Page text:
Smart Growth @25 Webinar Series
Professor and Director Gerrit Knaap and multiple NCSG alums will jointly host a series of webinars for the Smart Growth Network, sponsored by the Maryland Department of Planning and the US EPA Office of Sustainable Communities. Please find more details here and RSVP here. The first session is Tuesday July 13th at 1:00 p.m. EDT — see below.
The seeds of smart growth were planted in 1991 with the articulation of the Ahwahnee principles at a conference in central California. Over time, these evolved into 10 principles that have now become widely known. These Smart Growth Principles propose a development pattern that is compact, with mixed uses and sense of place, a range of transportation and housing options, dotted with public open spaces and surrounded by farms, forests, and natural resources. The benefits of such development patterns were purported to include less driving and improved physical health, more affordable housing in high quality neighborhoods, and cleaner air, water, and global atmosphere and more.
It has now been 30 years since the seeds of smart growth were first planted and 25 years since the APA published The Growing Smart Legislative Guidebook and Governor Glendening signed the Maryland Smart Growth Act. The years since have produced countless workshops, conferences, interactive websites, professional reports, and academic research. Yet it is difficult to find a source that answers basic questions such as:
- How have the concepts of smart growth evolved over time?
- What has the academic research revealed in terms of the validity of smart growth concepts?
- To what extent have the principles of smart growth become embedded in the plans, regulations, and policies of state, local, and federal government agencies?
- Have we made significant progress addressing the problems that the smart growth movement was created to address?
- What new challenges have arisen that the original smart growth principles failed to address?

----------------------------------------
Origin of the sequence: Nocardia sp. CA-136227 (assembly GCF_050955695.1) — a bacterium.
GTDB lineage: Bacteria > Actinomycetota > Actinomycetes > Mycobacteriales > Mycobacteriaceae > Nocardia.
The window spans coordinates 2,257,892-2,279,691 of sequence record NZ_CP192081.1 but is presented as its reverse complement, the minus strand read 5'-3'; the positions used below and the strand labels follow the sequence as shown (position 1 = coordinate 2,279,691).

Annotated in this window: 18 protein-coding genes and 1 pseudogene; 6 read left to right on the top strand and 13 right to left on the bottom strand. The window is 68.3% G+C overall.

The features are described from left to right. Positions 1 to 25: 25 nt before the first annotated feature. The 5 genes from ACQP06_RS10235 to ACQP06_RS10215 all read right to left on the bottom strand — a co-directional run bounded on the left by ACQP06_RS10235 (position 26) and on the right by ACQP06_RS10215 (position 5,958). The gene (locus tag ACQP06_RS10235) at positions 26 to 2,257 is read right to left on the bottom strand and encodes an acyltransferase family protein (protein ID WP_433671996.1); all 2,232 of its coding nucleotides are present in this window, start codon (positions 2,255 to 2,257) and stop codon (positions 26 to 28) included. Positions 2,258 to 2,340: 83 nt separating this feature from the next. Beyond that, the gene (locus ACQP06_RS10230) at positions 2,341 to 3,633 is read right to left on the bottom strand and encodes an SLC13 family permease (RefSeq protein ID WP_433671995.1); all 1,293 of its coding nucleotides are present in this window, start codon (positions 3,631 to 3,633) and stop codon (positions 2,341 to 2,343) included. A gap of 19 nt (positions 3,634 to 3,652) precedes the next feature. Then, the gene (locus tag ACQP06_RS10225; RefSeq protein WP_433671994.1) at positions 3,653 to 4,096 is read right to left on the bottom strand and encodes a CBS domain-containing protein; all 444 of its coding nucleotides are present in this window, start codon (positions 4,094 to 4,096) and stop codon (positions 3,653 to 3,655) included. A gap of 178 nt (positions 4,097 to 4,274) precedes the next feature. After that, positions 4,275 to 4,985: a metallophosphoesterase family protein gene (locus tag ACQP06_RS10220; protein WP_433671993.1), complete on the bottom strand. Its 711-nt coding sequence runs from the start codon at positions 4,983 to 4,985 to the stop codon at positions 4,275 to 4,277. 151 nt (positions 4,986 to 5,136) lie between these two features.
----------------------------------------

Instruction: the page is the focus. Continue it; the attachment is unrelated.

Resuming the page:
Toward that end, Professors Gerrit Knaap (University of Maryland), Rebecca Lewis (University of Oregon), and Arnab Chakraborty (University of Illinois at Urbana-Champaign) commissioned leading scholars to write papers that address these questions. Those papers will soon be published by Edward Elgar in a forthcoming Handbook on Smart Growth.In advance of the publication of that book the Smart Growth Network will present four webinar sessions that address the history, principles, and implementation of smart growth, what we have learned about the original principles of smart growth, new salient issues that were not addressed by the original principles, and where smart growth needs to go from here.
Session #1: Looking Forward, Looking Back
Tuesday, July 13 at 1:00 p.m. EDT
The book editors will introduce the webinar series and the challenges advocates for smart growth face today. They will review the history of the smart growth concept and provide an overview of its evolution over time. They will address governance issues and describe how smart growth has been pursued at the local, state, regional, and national levels.
The panel includes Gerrit Knaap of the University of Maryland, Rebecca Lewis of the University of Oregon, Arnab Chakraborty of the University of Illinois, and John Landis of the University of Pennsylvania.